HIMAL: Are not the goals of the basic needs strategy as articulated by the Planning Commission too utopian?
SAIJU: How can you say that? A goal of 2200 calories for an adult person, isthat too much? The provision of 11 metres of cloth per individual should be within reach. A family income level of NRs. 10,367 cannot be considered outrageous. If we cannot achieve even these targets, where do we hope to be?
HIMAL: The basic needs programme presupposes a village level effort to alleviate misery. But the Government has also embraced the IMF and World Banks’s structural adjustment loan strategy, which is macroeconomic and “trickle down”. Is there not a contradiction here?
SAIJU: I do not think so. Because the structural adjustment package alone would undercut our societal goals, we have simultaneously put into effect the basic needs strategy. Nepal is one of the few countries to have such complementary programmes. The important point is to insist on their simultaneous implementation, or else the result will be skewed against the needy.
HIMAL : Nepal seems to be relying increasingly on loans from international partners.
SAIJU: Fortunately, we are not in a debt trap like so many other developing countries. But it is true that our dependence on foreign assistance, including loans, is increasing. We must be very cautious and think twice and even thrice before agreeing on loans. Many of the debt ridden countries are resource rich and can in the future overcome their problem with relative ease. When a country like ours is down in debt, however, we are sunk.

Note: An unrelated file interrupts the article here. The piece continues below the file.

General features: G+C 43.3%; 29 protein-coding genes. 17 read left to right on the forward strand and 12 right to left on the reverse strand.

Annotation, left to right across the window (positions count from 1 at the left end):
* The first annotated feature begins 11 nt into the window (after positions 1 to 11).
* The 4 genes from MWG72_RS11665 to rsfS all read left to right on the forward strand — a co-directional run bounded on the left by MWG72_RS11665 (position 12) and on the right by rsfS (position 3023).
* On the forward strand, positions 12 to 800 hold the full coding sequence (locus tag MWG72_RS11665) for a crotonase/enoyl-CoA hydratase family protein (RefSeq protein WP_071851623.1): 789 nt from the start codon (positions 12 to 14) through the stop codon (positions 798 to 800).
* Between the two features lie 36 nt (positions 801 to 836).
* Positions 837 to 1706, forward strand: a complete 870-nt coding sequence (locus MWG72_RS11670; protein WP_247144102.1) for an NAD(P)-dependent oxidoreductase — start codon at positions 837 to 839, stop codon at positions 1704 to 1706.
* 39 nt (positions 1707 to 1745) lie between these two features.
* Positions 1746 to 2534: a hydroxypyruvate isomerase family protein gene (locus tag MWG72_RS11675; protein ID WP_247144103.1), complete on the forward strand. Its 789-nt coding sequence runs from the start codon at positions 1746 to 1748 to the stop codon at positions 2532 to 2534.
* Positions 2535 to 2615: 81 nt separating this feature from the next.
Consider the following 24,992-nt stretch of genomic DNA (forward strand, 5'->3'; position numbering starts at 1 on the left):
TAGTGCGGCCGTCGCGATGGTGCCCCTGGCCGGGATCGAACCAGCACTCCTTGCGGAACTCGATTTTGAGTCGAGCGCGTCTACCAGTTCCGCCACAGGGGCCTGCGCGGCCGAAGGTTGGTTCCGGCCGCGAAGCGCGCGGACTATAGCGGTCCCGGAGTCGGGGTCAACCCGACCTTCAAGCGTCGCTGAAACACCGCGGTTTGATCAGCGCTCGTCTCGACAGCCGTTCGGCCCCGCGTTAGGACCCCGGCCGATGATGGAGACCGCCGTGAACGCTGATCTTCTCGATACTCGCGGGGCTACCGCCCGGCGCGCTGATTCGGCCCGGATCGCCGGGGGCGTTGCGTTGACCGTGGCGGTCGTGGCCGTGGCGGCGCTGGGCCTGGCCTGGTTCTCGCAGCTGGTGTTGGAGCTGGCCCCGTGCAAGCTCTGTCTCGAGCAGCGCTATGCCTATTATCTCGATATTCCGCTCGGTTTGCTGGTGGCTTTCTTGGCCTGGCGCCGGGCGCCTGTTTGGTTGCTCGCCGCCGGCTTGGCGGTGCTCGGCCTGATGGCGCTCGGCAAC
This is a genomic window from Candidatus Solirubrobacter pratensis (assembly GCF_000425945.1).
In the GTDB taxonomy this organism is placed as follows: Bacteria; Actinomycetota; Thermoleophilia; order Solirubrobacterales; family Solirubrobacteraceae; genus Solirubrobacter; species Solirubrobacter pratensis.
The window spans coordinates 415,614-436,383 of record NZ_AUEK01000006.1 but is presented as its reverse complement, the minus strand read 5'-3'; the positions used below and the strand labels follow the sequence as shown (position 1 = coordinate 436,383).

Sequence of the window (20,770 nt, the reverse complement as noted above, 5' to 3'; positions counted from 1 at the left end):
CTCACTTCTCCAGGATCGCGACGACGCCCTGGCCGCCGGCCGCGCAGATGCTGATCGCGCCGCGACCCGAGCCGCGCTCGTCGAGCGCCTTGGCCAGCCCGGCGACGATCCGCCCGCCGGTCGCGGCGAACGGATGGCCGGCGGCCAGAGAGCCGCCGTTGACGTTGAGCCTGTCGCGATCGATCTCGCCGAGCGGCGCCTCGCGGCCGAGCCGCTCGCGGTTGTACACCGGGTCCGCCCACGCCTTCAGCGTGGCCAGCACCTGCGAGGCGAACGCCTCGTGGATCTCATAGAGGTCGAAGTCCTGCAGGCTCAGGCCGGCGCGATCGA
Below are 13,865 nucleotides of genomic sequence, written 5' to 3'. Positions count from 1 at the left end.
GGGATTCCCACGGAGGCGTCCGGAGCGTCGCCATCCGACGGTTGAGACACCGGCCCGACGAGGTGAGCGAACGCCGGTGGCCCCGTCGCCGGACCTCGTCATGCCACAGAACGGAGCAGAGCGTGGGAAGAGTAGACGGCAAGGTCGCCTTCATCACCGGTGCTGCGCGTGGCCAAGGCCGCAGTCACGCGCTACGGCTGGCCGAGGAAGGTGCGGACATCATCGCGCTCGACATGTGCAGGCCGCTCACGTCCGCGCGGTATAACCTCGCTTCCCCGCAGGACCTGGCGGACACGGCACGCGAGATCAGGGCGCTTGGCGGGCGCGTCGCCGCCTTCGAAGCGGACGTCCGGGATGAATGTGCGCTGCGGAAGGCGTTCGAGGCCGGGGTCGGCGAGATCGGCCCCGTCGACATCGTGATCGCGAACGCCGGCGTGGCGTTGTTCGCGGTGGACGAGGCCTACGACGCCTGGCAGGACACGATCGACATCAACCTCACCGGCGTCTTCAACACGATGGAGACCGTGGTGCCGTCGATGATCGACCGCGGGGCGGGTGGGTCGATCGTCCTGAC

HIMAL: The Planning Commission has to monitor the crucial areas that we have talked about, but it has no teeth. It is ineffective.
SAIJU: Firstly, it is not supposed to have “teeth”. It is the apex body that advises the Cabinet. Certainly, there are some institutional constraints, but the Planning Commission is not part of government bureaucracy, which allows it to be more independent and objective. We can provide a better perspective not because we are fine people but because we do not get involved in executing recommendations.
HIMAL: But Kathmandu circles rate the Commission’s reports poorly.
SAIJU: No doubt, there have been some lapses, but by and large our output has been good and critical. We are not paid to be populists and our reports are not written for the press. I must say this, though: we often do not receive the cooperation of what I call the “sleeping intelligentsia”, those very people who are so quick to criticize. As we prepare documents, we send them all over for review and comments but receive very little feedback, which is unfortunate.